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Clock Synchronization possible?

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Clock Synchronization possible?
« on: 01 / May / 2008, 01:15:01 »
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I am new here, so my apologies if this is truly covered already but I am looking to sync my Camera time with my PC time for Use with a Separate GPS (RBT-2300) that logs my travels.   would like to sync the time with less than 0.5 second difference for the purpose of geotagging. 
   I am afraid that this is going to fall under the category that seems to be "remote control via USB" but feel obligated to ask because after searching around I couldn't find anything addressing this issue directly.  Some articles seemed to point to "canon supplied software" but I could find nothing on their site for my camera which is an SD800-IS. 
   Anyhow I am very excited by this firmware in general and really appreciate everyones work here so far and into the future.  I am currently dabbling in HDR which is now opened up by shooting completely in RAW and some auto bracketing options seem available but I have not been able to figure them out yet.  Thanks in advance for any comments here. 
« Last Edit: 01 / May / 2008, 01:16:49 by the_engineer »

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Offline whoever

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Re: Clock Synchronization possible?
« Reply #1 on: 01 / May / 2008, 05:25:29 »
Unfortunately, the answer most probably is: no, (currently) not possible. In order to sync, you need to communicate the time in some form to the camera, and to run a routine on the camera that makes the adjustment. It is the communication part that presents a problem. It is easily possible to detect the +5 signal on the USB bus and trigger some event accordingly (such as to take a shot), which is what all the "USB remote" story is about. But that's it. Well, I believe somebody tried, with limited success, to use this for a (slow, one-way) serial communication to the camera, which would probably suit your case, but there is nothing ready-made. You will have to write the code, on both ends, by yourself.

Else, PTP (Picture Transfer Protocol) as such does not provide for clock sync, as far as I am aware. Well, Canon's PTP implementation contains extensions (such as a possibility of remote capture), but they are undocumented of course. Finally, Canon implements a proprietary DCP protocol, which presumably gives full control, but it is totally unexplored. There is even nothing to reverse-engineer, as there is no available software that uses the protocol.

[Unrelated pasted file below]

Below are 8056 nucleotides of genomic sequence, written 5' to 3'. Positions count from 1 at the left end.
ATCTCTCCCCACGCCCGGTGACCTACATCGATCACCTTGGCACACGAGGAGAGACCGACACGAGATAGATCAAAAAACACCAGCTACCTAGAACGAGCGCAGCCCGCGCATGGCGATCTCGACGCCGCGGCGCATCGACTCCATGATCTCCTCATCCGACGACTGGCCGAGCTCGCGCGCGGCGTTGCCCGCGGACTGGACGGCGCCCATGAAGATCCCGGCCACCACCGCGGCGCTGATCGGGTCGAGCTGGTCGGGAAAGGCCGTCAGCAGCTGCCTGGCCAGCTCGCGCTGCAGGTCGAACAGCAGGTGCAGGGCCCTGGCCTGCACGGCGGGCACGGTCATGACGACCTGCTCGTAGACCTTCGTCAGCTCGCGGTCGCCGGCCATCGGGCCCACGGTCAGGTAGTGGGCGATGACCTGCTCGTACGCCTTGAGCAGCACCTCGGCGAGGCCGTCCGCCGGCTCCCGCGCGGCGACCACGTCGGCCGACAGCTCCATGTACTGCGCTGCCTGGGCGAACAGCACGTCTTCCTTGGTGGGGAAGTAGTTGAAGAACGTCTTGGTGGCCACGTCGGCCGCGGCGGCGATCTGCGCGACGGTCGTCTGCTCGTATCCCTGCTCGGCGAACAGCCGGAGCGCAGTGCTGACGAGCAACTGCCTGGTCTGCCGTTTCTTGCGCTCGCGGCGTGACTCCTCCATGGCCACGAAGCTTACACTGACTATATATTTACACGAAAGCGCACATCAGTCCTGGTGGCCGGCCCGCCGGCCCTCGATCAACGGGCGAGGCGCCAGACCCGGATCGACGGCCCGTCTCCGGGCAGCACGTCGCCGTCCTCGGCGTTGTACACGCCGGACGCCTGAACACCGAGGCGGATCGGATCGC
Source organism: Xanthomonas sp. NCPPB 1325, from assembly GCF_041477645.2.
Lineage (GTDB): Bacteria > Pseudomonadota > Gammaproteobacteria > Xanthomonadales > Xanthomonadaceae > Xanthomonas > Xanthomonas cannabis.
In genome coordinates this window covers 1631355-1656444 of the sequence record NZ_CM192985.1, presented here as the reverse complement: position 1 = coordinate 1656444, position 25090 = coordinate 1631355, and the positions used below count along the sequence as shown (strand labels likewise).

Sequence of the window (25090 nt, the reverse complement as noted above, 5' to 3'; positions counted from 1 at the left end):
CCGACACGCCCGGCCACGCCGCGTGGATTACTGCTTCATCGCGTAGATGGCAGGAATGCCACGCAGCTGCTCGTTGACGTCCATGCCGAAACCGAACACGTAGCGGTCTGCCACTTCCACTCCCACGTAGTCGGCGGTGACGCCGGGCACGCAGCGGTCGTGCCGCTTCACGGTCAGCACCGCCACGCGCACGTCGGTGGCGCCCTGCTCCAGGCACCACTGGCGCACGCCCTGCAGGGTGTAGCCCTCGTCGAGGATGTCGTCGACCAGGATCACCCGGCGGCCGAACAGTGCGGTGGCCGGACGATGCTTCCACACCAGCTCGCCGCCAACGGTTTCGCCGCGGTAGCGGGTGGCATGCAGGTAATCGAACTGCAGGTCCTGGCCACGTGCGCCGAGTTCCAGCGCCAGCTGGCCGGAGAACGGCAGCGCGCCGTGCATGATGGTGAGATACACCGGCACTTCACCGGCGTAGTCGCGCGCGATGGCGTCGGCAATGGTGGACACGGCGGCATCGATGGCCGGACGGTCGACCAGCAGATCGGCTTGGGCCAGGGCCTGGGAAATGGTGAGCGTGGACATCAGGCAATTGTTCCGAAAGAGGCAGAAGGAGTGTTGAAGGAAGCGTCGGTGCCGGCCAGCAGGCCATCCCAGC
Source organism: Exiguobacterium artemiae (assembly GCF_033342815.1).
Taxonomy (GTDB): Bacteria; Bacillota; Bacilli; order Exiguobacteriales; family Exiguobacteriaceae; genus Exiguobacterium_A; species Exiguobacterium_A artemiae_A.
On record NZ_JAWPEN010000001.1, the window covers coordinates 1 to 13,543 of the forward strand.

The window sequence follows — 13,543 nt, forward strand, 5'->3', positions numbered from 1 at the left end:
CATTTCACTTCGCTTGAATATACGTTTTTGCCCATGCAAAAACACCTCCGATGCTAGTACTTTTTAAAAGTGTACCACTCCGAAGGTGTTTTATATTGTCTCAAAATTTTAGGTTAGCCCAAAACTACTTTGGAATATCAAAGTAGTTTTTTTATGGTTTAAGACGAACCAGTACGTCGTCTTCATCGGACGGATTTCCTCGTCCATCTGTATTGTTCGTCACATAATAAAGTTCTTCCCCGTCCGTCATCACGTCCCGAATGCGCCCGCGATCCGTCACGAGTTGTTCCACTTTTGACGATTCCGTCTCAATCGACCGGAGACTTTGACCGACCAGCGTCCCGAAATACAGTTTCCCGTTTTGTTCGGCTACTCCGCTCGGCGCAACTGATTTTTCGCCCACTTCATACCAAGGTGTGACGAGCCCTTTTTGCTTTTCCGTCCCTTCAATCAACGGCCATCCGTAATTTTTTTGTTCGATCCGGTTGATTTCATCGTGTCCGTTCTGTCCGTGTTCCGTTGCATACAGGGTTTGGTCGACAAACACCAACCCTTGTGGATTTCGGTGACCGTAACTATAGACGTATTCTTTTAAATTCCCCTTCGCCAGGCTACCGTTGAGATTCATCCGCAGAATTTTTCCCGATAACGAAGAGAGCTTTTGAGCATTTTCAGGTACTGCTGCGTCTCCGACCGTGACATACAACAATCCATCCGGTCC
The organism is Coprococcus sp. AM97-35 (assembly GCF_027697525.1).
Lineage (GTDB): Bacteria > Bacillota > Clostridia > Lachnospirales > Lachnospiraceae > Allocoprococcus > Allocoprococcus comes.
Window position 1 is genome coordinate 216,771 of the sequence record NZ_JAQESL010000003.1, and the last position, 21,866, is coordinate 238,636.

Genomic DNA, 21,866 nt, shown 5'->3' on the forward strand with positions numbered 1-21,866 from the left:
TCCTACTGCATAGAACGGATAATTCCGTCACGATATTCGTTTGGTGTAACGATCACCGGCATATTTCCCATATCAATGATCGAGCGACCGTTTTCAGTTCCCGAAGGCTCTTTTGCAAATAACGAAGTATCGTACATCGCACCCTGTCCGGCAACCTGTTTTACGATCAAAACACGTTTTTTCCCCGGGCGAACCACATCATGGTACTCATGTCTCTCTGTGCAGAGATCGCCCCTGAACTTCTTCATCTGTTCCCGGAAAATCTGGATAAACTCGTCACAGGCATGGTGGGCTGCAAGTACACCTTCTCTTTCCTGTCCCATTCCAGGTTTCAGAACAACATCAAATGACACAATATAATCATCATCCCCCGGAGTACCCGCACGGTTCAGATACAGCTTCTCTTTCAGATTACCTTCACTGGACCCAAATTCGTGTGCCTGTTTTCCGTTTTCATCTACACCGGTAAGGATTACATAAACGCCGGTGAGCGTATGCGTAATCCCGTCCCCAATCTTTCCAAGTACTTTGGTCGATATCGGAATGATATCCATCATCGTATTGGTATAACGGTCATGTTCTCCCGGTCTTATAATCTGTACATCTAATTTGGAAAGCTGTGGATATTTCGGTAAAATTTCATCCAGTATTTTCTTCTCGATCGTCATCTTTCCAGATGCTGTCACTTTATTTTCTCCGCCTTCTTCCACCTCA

Re: Clock Synchronization possible?
« Reply #2 on: 02 / May / 2008, 07:03:24 »
... You will have to write the code, on both ends, by yourself. 
I thank you for your reply and admit fully that I have zero programming experience so this sounds like more than leaping a tall building with a single bound.  ie, probably not going to happen even though i'm actually pretty gung-ho about this whole thing.  But I apreciate you frank honesty!

on the second part of your post,
... Finally, Canon implements a proprietary DCP protocol, which presumably gives full control, but it is totally unexplored. There is even nothing to reverse-engineer, as there is no available software that uses the protocol.

When you say the phrase "canon implements" what is implied here that I am missing.  If there is no software that uses this protocol, how is it 'implemented' ? 


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Offline whoever

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Re: Clock Synchronization possible?
« Reply #3 on: 02 / May / 2008, 09:09:24 »
I thank you for your reply and admit fully that I have zero programming experience so this sounds like more than leaping a tall building with a single bound.  ie, probably not going to happen even though i'm actually pretty gung-ho about this whole thing.  But I apreciate you frank honesty!

What I meant was discussed here. Maybe try to contact the guy.

Quote
When you say the phrase "canon implements" what is implied here that I am missing.  If there is no software that uses this protocol, how is it 'implemented' ? 

Implemented in camera's firmware. Apparently, there must exist software that utilizes the protocol and that Canon uses internally for their twisted purposes. But they are not exactly willing to share it, or release a hacker's programming guide.


 

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